Pivotal World Series Moments
Lewis Drives Home Winning Run
1915 World Series Game 3: Philadelphia Phillies@Boston Red Sox
After a day off, the Series moved to Boston for Game 3 with the teams tied at one win apiece.
Philly manager Pat Moran decided to go with his ace, Grover Cleveland Alexander, on only two days of rest. Old Pete had done that 11 times during the season, and the Phillies had won eight of those games with one tie. Red Sox skipper Bill Carrigan count­ered with southpaw Dutch Leonard, who won 15 and lost seven during the season.
Red Sox management expected a record crowd at Braves Field, which the Boston Ameri­can League club rented for the Series because of its larger seating capacity of 40,000. Paradoxically, the Braves had played their 1914 World Series home games at Fenway Park while their new stadium was being built.

1915 World Series Scorebook and Dutch Leonard
The game indeed drew a record crowd of 42,300. They saw the Phillies take a 1-0 lead in the third. C Ed Burns singled to center. Alexander bunted and reached first safely on 1B Dick Hoblitzell's error. So 3B Milt Stock also sacrificed, putting the runners on second and third. SS Dave Bancroft singled, scoring Burns. Leonard worked out of the jam with no further damage.

L-R: Ed Burns, Dick Hoblitzell, Milt Stock, Dave Bancroft
The Red Sox tied the game in the bottom of the fourth when CF Tris Speaker tripled to deep right field, and Hoblitzell flied out.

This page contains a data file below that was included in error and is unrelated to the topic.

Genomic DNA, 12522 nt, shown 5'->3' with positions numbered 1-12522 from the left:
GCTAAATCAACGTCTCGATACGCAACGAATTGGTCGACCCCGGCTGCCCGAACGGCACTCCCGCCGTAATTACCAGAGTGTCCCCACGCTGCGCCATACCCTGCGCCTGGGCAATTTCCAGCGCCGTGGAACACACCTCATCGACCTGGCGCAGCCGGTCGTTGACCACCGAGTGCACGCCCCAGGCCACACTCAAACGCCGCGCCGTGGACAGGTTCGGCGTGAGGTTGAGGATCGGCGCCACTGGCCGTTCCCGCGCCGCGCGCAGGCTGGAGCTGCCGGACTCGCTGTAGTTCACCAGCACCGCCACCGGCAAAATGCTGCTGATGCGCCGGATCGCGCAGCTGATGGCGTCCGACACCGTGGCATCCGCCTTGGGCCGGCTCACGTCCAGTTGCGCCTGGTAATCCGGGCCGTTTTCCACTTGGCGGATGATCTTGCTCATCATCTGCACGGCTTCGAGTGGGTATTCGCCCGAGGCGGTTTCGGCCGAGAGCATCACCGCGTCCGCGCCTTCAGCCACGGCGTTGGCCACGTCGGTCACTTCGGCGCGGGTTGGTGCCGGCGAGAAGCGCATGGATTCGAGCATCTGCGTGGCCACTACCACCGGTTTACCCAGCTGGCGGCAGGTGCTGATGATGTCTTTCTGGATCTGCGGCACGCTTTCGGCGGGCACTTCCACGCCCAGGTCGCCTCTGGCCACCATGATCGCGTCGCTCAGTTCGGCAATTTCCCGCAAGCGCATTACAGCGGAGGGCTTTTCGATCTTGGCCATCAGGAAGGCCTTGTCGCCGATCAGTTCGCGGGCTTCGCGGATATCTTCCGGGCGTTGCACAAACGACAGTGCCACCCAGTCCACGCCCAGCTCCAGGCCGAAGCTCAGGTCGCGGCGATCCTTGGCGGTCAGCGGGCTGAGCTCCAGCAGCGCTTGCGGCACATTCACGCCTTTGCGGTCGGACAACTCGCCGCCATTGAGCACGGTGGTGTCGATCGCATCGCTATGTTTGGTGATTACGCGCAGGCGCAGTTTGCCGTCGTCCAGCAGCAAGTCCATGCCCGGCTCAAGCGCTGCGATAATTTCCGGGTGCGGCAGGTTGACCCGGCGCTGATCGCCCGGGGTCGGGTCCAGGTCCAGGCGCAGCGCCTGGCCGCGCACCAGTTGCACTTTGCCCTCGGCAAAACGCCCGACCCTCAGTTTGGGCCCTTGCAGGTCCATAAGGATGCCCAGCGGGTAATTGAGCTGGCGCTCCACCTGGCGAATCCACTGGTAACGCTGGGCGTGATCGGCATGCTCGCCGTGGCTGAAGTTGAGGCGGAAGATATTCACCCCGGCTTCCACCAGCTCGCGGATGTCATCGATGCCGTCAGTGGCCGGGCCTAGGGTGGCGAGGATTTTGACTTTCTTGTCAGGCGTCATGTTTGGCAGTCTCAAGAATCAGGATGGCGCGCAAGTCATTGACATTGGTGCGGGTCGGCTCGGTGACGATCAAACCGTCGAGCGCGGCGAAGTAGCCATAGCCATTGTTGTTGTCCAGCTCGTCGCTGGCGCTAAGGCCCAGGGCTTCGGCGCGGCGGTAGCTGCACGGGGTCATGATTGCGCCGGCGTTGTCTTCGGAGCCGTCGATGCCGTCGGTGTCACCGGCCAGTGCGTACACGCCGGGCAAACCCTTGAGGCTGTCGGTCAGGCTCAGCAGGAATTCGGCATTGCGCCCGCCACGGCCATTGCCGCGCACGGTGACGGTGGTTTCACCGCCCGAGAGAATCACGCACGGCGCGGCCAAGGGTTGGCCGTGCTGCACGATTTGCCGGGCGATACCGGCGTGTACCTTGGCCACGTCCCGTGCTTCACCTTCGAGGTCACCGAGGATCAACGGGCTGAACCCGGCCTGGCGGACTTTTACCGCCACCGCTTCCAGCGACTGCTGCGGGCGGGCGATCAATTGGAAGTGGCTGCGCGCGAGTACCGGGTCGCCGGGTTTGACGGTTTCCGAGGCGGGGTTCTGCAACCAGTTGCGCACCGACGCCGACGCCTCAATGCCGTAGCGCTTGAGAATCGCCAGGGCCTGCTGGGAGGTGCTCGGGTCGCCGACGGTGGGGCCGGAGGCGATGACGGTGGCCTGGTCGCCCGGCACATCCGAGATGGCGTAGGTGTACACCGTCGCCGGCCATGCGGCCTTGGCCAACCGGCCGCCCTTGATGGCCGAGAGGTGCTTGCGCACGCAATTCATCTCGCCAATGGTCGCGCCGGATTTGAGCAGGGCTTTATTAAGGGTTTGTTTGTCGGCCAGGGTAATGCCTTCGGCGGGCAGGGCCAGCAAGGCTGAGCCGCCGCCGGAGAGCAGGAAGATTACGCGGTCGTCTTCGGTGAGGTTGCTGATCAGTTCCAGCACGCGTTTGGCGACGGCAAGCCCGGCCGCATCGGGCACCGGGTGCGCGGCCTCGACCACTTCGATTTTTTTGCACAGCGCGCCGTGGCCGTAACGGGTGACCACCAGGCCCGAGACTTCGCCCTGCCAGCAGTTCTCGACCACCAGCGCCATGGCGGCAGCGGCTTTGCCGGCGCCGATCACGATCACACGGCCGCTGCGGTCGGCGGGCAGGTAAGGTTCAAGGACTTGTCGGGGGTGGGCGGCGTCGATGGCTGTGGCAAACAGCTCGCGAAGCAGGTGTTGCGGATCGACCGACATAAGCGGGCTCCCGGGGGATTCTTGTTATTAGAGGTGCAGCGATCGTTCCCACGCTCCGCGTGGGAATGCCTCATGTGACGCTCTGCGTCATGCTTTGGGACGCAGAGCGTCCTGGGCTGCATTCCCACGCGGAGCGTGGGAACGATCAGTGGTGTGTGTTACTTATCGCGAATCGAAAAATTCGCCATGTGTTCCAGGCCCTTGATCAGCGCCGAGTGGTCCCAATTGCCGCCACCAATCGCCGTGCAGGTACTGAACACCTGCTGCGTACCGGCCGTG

Neither team got a baserunner until the bottom of the seventh when the Red Sox touch­ed Alexander for two singles around a double play.
Leonard mowed down the Phils in the eighth and ninth, and Alexander did the same in the bottom of the eighth. So the Red Sox came to bat in the last of the ninth with a chance to win the game with the top of their order due up as "the long shadow of the monster stand shrouding the infield in gloom, as the October sun dropped quickly in the west." (Boston Herald)
RF Harry Hooper led off with a single to right field. Then SS Everett Scott sacrificed him to second on a two-strike pitch. The Phils intentionally walked cleanup man Speaker. Alex took a big step toward getting out of the jam when he got Hoblitzell to ground out to second with the runners advancing to second and third. So LF Duffy Lewis, two-for-three for the afternoon, came to the plate "swinging a couple of bats, determination stamped on his every feature ..." Years later, Lewis recalled what happened.
"I had five hits in eight at-bats off Alexander. I hit .444 in that '15 Series. But I was lucky against Alexander. He was a great pitcher, one of the best. I was just lucky the ball was going through the slot. ... I remember I beat Alexander, 2-1, with a hit in the ninth. We had a man on second and they walked Speaker to get to me. They had a conference at the mound and their manager, Pat Moran, figured that since I already had two hits, they could get me out. I hit the first ball, a line drive into centerfield, to win the game."

L-R: Harry Hooper, Everett Scott, Duffy Lewis
N. J. Flatley wrote in the Boston Herald the next day: "The Red Sox players danced with joy, the Phillies trudged disconsolately across the field, ... Duffy Lewis trotted down the line and jumped gleefully on first, and the Red Sox had beaten the redoubtable Phila­delphia Peril."
Reference: The World Series: A Complete Pictorial History,
John Devaney and Burt Goldblatt (1972)